Personal Inquiry Blog

Friday, October 01, 2004

The "webbing" continues

My email conversations with both of the rehabilitators has been really important to my emotional connection with this project. They have really personalized the issues for me. Both of these women are so committed to protecting animals that it is their job and their leisure activity. Because they did a wonderful job of conveying their emotional connection to these animals, I use their words rather than paraphrasing.

E-mail Conversations with Mindy Poole, wildlife rehabilitator

Have you ever had any experience with owls?

“I have rehabilitated owls, and other birds of prey. At first I feed them ground turkey, chicken or beef. I also offer small chunks of meat.
Owls are meat eaters. For rehabilitation, I try to keep them as close to nature as I possibly can. I keep them in a large outdoor cage with a roof. The cage is hung in trees. I feed them with meat tongs, and never touch them with my bare hands. I like to keep my fingers. As they get stronger I offer them some live mice. When they are well enough to catch the mice, and feed themselves they are ready to be set free.
I continue to offer the fresh meat, and leave it outside the cage when they are set free, so they can return if they need too, but they usually don’t. I have only rehabilitated one adult.”

“The adult Owls are very dangerous to rehabilitate. They try to protect
themselves, hiss, threaten....At first I put meat in the cage and left it alone. He as much to scared to eat in front of me. I used the meat tongs to place the meat in the cage, to protect my hands. I also kept water available at all times.”

How did you learn to rehabilitate animals? Did you take classes or learn from someone else?

“I was raised in the country in a very secluded area. I saved small animals as a child. I actually learned what they need on my own, by watching them in the wild.... If I had a problem I would call a local vet who would tell me what I needed to know. He also gave me a recipe for baby animals which I modify depending if they are meat eaters, or if they eat vegetables...I eventually raised animals for a rehabber, but on my own at my home, and after a couple years got licensed myself so I could save more. I also spend a lot of time with the animals, and have a way of knowing what they want. Some need fed more often...”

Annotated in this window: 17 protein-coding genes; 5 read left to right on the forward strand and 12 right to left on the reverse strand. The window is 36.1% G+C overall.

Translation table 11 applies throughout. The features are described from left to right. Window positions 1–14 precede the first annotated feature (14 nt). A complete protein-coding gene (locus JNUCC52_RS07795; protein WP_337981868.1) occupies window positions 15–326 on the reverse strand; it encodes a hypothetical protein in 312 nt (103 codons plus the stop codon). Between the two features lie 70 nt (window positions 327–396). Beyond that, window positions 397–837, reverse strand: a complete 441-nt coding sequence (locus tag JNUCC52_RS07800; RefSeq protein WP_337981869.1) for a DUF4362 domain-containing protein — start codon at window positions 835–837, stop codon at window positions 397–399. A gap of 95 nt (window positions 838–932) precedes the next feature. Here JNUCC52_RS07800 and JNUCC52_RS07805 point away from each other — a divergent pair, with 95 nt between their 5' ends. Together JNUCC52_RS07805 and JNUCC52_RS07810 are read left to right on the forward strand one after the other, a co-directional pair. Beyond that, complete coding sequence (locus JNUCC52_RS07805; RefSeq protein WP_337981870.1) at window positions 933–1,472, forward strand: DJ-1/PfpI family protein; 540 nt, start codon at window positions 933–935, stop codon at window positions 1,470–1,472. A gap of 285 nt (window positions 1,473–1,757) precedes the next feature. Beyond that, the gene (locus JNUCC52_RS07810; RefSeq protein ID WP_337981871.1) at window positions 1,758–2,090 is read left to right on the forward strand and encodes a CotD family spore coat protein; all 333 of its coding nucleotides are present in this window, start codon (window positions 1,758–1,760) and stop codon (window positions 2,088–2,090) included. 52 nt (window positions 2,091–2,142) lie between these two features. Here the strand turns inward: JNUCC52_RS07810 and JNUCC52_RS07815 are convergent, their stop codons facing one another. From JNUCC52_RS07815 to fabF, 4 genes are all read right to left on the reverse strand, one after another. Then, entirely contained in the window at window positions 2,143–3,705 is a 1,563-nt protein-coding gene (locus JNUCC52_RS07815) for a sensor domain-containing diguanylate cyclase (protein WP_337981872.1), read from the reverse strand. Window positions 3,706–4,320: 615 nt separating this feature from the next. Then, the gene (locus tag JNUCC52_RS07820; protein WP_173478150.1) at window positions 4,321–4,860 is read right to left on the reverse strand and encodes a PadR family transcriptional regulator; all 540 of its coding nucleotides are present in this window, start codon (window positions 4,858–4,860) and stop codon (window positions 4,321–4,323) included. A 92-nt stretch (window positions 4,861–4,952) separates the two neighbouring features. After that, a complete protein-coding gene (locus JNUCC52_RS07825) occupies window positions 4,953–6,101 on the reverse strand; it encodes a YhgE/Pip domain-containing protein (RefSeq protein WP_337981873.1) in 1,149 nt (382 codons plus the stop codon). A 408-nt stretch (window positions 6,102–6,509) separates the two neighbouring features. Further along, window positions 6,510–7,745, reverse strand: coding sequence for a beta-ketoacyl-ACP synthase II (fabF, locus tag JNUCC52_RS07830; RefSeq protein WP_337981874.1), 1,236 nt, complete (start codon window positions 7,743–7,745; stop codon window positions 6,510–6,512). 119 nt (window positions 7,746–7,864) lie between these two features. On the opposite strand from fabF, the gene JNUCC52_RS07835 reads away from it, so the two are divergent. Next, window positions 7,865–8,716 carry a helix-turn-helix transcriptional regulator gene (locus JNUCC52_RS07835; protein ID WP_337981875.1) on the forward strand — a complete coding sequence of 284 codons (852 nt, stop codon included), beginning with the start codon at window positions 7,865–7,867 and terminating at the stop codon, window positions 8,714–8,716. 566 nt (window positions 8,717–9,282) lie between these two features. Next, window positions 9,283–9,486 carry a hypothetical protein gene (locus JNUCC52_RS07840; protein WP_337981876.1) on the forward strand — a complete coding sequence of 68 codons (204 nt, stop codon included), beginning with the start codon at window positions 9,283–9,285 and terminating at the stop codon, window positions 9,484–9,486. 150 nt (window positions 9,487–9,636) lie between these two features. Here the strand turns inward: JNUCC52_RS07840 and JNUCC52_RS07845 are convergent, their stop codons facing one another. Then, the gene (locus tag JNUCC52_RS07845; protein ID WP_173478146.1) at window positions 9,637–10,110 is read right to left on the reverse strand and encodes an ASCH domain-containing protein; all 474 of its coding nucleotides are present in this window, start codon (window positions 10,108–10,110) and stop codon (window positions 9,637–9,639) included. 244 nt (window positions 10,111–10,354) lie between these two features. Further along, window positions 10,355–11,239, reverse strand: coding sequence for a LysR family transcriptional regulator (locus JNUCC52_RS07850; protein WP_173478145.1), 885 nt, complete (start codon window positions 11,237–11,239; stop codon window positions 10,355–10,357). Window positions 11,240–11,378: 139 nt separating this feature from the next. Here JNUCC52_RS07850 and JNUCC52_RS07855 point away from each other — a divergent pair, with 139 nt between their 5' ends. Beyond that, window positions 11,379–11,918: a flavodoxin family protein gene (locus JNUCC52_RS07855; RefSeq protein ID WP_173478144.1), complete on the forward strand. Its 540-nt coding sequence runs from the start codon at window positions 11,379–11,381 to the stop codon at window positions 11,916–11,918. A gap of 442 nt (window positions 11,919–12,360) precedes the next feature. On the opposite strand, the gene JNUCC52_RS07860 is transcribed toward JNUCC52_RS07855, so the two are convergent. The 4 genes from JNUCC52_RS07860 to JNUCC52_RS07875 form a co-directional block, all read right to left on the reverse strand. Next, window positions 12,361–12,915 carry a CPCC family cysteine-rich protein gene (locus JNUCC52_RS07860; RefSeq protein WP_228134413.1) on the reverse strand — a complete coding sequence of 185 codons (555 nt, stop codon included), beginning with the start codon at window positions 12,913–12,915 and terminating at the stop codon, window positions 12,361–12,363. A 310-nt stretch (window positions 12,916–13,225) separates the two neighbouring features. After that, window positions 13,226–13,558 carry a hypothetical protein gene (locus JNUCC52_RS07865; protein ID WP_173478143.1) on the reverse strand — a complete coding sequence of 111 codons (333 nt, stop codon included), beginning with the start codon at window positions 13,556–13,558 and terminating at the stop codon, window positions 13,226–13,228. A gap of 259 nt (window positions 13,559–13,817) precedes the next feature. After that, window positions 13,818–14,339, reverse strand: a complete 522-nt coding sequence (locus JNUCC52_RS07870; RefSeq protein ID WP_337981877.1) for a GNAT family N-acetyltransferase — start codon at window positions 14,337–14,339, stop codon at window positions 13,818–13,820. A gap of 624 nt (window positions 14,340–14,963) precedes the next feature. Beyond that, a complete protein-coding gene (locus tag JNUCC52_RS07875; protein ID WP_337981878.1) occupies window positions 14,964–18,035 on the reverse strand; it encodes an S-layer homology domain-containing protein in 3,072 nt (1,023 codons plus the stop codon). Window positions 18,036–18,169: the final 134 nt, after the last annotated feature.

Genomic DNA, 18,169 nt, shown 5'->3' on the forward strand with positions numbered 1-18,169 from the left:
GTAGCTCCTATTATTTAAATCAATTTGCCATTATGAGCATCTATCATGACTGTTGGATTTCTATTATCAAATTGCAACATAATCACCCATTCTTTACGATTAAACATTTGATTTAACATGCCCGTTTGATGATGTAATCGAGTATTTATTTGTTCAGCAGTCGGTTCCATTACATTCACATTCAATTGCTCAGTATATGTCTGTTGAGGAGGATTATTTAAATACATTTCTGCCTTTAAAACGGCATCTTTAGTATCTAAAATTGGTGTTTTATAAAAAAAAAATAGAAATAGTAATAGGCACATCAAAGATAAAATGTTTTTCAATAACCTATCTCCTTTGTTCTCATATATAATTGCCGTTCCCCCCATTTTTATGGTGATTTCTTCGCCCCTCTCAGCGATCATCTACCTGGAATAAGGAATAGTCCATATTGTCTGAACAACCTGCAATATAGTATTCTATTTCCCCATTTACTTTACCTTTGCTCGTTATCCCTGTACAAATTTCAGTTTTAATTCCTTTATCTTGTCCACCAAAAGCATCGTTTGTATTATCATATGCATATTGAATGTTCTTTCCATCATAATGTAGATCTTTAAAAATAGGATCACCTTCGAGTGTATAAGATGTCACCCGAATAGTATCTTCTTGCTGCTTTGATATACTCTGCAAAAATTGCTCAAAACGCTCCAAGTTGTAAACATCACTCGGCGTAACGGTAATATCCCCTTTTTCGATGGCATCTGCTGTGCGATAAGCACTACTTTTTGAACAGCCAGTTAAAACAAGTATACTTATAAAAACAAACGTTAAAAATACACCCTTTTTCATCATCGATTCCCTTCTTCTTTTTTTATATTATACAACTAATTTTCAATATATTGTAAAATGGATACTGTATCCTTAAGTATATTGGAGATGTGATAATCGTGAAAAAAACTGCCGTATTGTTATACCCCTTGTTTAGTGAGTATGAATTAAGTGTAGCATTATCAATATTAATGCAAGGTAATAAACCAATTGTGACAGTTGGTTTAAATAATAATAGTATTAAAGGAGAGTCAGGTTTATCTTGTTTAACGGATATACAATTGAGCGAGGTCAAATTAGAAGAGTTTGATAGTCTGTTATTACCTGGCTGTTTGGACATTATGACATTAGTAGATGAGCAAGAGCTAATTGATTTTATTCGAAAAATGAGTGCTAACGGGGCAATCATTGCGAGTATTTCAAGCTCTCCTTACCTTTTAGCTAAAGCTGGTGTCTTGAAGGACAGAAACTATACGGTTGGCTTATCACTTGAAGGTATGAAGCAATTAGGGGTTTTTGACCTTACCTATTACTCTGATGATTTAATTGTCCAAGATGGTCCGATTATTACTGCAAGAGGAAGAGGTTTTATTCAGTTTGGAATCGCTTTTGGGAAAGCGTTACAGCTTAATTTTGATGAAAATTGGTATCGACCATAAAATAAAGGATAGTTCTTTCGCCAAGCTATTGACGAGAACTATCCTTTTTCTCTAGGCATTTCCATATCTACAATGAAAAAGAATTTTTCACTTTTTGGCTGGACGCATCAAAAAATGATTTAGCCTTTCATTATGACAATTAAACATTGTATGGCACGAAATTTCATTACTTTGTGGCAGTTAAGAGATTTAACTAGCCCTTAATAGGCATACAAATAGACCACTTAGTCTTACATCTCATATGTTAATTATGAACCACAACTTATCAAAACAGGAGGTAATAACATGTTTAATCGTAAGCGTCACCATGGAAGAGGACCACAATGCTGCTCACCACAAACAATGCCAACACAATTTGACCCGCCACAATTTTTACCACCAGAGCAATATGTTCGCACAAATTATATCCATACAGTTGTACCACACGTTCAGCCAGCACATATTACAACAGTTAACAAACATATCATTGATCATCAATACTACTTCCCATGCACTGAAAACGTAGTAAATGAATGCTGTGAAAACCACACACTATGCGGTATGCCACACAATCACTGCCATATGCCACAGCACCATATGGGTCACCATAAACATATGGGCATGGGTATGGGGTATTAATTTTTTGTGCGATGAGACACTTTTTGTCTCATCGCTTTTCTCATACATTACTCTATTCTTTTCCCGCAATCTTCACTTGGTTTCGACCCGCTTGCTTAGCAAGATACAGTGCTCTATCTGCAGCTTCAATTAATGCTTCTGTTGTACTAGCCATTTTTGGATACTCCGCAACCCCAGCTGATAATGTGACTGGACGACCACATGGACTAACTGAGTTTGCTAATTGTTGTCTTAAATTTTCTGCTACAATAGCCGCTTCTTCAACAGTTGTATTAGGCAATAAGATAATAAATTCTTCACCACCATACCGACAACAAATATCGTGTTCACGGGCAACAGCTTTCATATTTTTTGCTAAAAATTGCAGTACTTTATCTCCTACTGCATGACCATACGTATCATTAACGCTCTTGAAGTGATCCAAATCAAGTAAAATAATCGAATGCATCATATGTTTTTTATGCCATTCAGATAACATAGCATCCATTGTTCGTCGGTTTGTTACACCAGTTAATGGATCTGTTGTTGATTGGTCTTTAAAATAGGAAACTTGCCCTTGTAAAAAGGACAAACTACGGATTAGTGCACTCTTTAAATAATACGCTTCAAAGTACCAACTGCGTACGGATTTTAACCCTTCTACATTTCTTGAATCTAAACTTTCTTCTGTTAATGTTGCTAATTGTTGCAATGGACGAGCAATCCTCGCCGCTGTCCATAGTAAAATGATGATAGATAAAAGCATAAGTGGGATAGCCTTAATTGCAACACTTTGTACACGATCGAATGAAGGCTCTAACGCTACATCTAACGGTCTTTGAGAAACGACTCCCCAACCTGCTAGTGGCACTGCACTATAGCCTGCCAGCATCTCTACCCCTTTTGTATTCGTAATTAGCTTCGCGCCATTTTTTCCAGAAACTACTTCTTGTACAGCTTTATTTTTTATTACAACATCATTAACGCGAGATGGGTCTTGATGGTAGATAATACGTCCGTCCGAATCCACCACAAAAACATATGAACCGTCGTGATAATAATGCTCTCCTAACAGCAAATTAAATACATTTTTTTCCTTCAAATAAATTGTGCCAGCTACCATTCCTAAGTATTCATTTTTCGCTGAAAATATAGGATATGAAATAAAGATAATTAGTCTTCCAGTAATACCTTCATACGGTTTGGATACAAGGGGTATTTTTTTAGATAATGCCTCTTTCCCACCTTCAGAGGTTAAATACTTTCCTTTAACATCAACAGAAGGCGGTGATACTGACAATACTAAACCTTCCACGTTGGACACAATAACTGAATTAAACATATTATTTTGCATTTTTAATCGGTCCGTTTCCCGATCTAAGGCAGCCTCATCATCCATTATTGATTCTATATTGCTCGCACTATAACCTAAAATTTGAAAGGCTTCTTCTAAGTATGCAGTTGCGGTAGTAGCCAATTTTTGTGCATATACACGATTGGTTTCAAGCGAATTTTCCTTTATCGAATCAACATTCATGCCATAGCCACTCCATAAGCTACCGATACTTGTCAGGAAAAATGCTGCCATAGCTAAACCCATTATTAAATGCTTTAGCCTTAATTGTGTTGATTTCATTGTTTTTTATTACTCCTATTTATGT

“Animals have a way of communicating through their actions, and you can always tell if an animal is healthy or not by looking into its eyes. Just like a child, their eyes sort of look sad if they are not feeling well. I work for Home for Friendless Animals. I am a manager there. is a no-kill animal sanctuary where I work.) My boss says I just have a special touch with he animals. I seem to know there is a problem at a glance. I have a hard time understanding why other people don’t see what I see, just looking into the eyes of an animal. It’s just like looking into the eyes of a friend. You can tell if they are sick, tired, scared, happy.............Animals are just the same.”

I'm going to go ahead and publish this much and then do another posting with Bev's comments.


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